Bushra Gohar was born in a village called Jhanda in the Swabi District in Pashtunkhwa (Pakistan) in May 1961. Her initial years were spent in her birth village, but her family later moved to Multan, where her father, an army colonel, was posted at the time and where she received her primary education at St. Mary’s Convent School. They moved to Peshawar in the early 1970s, where she did her Matric from Presentation Convent school. She earned her BSc from the University of Peshawar and her MS in Human Resources Management from Wilmington University in New Castle, Delaware, United States. She was also later enrolled in a post graduate programme at the University of Pennsylvania, in Philadelphia, USA, but had to leave the U.S. because of a family emergency. The university gave her a year off but the situation at home didn’t allow her to return.
The situation was that she had lost two sisters and a niece in an air crash in Kathmandu, Nepal, and her eldest sister, who was a widow, had left behind four young children. Gohar decided to raise these four kids.
She is the youngest of five sisters. In her words, quoting form her responses to some questions I asked her: “There was a strong family pressure on my mother for a son. My birth was therefore not a very happy occasion for the village. My mother’s marriage was threatened. Someone suggested to my father to name me ‘Bushra’ or ‘Good News’ so that a boy would follow. Our only brother did finally come along.” She adds: “I have been a bit of a rebel and have always challenged status quo. Started very early in life with questioning things at home and in the family. It was always pretty tough but managed to get my way in most cases. My decision to work after completing BSc wasn’t welcomed but I asserted myself. I worked for a while and then decided to study outside the country. Applied for a scholarship and was fortunate to get accepted. I always knew the consequences of my decisions and was prepared for the uphill struggle, sacrifice and hard work.”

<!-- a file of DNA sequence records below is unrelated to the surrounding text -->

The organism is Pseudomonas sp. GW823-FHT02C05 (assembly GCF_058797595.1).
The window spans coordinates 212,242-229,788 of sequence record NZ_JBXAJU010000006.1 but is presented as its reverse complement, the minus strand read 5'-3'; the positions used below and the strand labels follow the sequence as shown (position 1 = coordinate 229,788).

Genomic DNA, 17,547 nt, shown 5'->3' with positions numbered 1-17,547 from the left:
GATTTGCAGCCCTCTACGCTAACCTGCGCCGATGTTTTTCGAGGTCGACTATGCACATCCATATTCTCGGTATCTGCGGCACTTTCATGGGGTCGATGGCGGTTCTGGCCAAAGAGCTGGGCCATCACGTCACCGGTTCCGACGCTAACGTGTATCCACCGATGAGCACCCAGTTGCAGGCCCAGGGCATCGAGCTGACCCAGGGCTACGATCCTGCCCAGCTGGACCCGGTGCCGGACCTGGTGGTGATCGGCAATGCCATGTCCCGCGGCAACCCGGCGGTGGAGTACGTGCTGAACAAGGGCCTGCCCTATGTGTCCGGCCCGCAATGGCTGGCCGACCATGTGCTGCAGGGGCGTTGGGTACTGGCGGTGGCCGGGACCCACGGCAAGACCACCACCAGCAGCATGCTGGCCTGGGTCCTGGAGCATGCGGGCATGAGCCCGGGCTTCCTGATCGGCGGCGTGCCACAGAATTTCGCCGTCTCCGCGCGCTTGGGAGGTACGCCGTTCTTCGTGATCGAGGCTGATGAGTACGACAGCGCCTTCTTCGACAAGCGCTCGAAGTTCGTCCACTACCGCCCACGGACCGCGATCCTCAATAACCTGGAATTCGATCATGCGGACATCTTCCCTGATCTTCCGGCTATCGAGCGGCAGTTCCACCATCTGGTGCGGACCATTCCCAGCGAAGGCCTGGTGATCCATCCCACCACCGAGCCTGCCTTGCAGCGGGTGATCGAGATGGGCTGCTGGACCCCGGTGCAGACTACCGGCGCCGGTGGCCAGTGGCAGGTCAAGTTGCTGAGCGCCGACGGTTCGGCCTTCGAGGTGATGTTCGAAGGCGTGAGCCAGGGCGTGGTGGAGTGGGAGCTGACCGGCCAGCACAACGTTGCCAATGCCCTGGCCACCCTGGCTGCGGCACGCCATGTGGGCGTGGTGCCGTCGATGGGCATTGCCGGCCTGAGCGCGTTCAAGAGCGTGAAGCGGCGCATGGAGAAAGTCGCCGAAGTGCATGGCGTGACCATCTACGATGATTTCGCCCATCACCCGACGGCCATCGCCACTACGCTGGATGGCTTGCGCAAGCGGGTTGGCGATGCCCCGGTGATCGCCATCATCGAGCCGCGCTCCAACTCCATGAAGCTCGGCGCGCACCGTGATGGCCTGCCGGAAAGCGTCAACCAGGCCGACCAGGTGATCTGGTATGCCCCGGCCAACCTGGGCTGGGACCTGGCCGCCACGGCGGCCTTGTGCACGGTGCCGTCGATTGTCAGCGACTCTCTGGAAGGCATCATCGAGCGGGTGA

After earning her BSc at the University of Peshawar, she wanted to work–but her father was opposed to the idea of females’ working outside the home and refused to allow it. His reasoning was: “I don’t want people thinking that I can’t afford to take care of you and provide for you.” (According to an official interview with her that’s posted on Youtube, in English; see 07:30.) But she told him it was for herself and not for him and defied his wishes. While many other politicians in Pakistan, and the rest of the world, attain their positions of leadership in politics because of some kind of family involvement in politics, Gohar’s case is different: She isn’t the first in her family to join politics; her father joined the National Awami Party (NAP – the link is to a JSTOR article) after an early retirement from the army, and contested in the 1977 elections from the Swabi district, but he left the party in the 80s. She tells me: “After staying out of active politics for a few decades, he joined Sherpao a few years before his death in 2012.”